Inside Squares

There has been a lot going on in the world of retail since our last issue, not all of it good unfortunately. On page 7, we bring you the latest on the Barratts and La Senza closures and the industrial action of Primark in Northern Ireland. In other news, we are pleased to announce that the Fashion City Fashion Event is going ahead at the end of February and we will have all the details on that in our next issue.
For all you need to know on upcoming trends for autumn/winter 12/13, head to page 14 followed by our collection reports on page 16. You will find the latest updates on all upcoming shows in Showtalk and reviews of shows that have already occurred such as Showcase Ireland which was the best one yet!
We wish you a prosperous 2012. 

Jean Guerin
Features Editor






Well it's that time of year again...

Well it's that time of year again. No, not Christmas time, Budget time! As Ministers Noonan and Howlin delivered the blows, I couldn't help but think that if Santa is doing his Naughty and Nice list this year, I have no doubt as to which side these guys will be on. The savage new Budget hits people where it hurts, including retailers. Despite much opposition, the 2% increase in VAT has been introduced and despite promises galore, no provision has been made for tackling the upwards-only rent reviews. 2012 it seems is going to be a tough year.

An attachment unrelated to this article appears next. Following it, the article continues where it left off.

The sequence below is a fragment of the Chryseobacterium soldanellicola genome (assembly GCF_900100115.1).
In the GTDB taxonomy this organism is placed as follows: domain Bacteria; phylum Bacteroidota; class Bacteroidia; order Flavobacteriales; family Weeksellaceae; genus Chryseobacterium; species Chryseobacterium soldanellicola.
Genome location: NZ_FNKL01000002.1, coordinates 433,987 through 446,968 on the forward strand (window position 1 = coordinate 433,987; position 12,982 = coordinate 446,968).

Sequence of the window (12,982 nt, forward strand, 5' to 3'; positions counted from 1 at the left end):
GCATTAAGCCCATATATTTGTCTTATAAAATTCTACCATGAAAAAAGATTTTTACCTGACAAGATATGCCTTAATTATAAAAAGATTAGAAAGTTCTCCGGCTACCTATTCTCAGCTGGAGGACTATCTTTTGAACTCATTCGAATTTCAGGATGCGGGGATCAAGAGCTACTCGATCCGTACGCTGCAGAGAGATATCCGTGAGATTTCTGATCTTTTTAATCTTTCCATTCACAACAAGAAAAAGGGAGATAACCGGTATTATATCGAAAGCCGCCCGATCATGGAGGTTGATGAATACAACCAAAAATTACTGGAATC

October Cover
In other news, the Chinese Hub in Athlone has been given the go ahead for phase one. It is hoped that this development will give a much needed boost to trade, employment and tourism in the country.

Inside Squares

This is our special trade show issue for 2012 where you can find all you need to know on upcoming shows and our handy event planner with all show dates marked which can be kept and hung up so you may never miss a show!